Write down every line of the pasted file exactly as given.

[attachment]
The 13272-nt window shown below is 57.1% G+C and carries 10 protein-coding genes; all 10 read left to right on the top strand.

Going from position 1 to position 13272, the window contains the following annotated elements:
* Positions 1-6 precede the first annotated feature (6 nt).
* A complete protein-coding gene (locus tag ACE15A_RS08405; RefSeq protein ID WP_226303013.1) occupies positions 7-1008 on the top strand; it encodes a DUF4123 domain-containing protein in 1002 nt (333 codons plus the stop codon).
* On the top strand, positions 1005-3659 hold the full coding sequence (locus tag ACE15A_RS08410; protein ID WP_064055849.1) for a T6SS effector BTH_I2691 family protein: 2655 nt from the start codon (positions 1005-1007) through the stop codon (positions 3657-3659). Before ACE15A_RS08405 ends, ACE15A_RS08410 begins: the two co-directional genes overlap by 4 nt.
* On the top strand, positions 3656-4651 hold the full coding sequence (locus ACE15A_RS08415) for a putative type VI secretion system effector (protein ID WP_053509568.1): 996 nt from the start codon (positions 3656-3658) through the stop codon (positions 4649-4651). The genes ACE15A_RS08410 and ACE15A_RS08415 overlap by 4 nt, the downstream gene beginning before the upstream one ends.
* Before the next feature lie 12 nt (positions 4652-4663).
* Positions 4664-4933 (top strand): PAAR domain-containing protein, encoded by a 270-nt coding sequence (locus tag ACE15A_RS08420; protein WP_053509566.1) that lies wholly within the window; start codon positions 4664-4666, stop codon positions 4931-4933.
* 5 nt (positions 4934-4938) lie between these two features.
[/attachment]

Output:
The 13272-nt window shown below is 57.1% G+C and carries 10 protein-coding genes; all 10 read left to right on the top strand.

Going from position 1 to position 13272, the window contains the following annotated elements:
* Positions 1-6 precede the first annotated feature (6 nt).
* A complete protein-coding gene (locus tag ACE15A_RS08405; RefSeq protein ID WP_226303013.1) occupies positions 7-1008 on the top strand; it encodes a DUF4123 domain-containing protein in 1002 nt (333 codons plus the stop codon).
* On the top strand, positions 1005-3659 hold the full coding sequence (locus tag ACE15A_RS08410; protein ID WP_064055849.1) for a T6SS effector BTH_I2691 family protein: 2655 nt from the start codon (positions 1005-1007) through the stop codon (positions 3657-3659). Before ACE15A_RS08405 ends, ACE15A_RS08410 begins: the two co-directional genes overlap by 4 nt.
* On the top strand, positions 3656-4651 hold the full coding sequence (locus ACE15A_RS08415) for a putative type VI secretion system effector (protein ID WP_053509568.1): 996 nt from the start codon (positions 3656-3658) through the stop codon (positions 4649-4651). The genes ACE15A_RS08410 and ACE15A_RS08415 overlap by 4 nt, the downstream gene beginning before the upstream one ends.
* Before the next feature lie 12 nt (positions 4652-4663).
* Positions 4664-4933 (top strand): PAAR domain-containing protein, encoded by a 270-nt coding sequence (locus tag ACE15A_RS08420; protein WP_053509566.1) that lies wholly within the window; start codon positions 4664-4666, stop codon positions 4931-4933.
* 5 nt (positions 4934-4938) lie between these two features.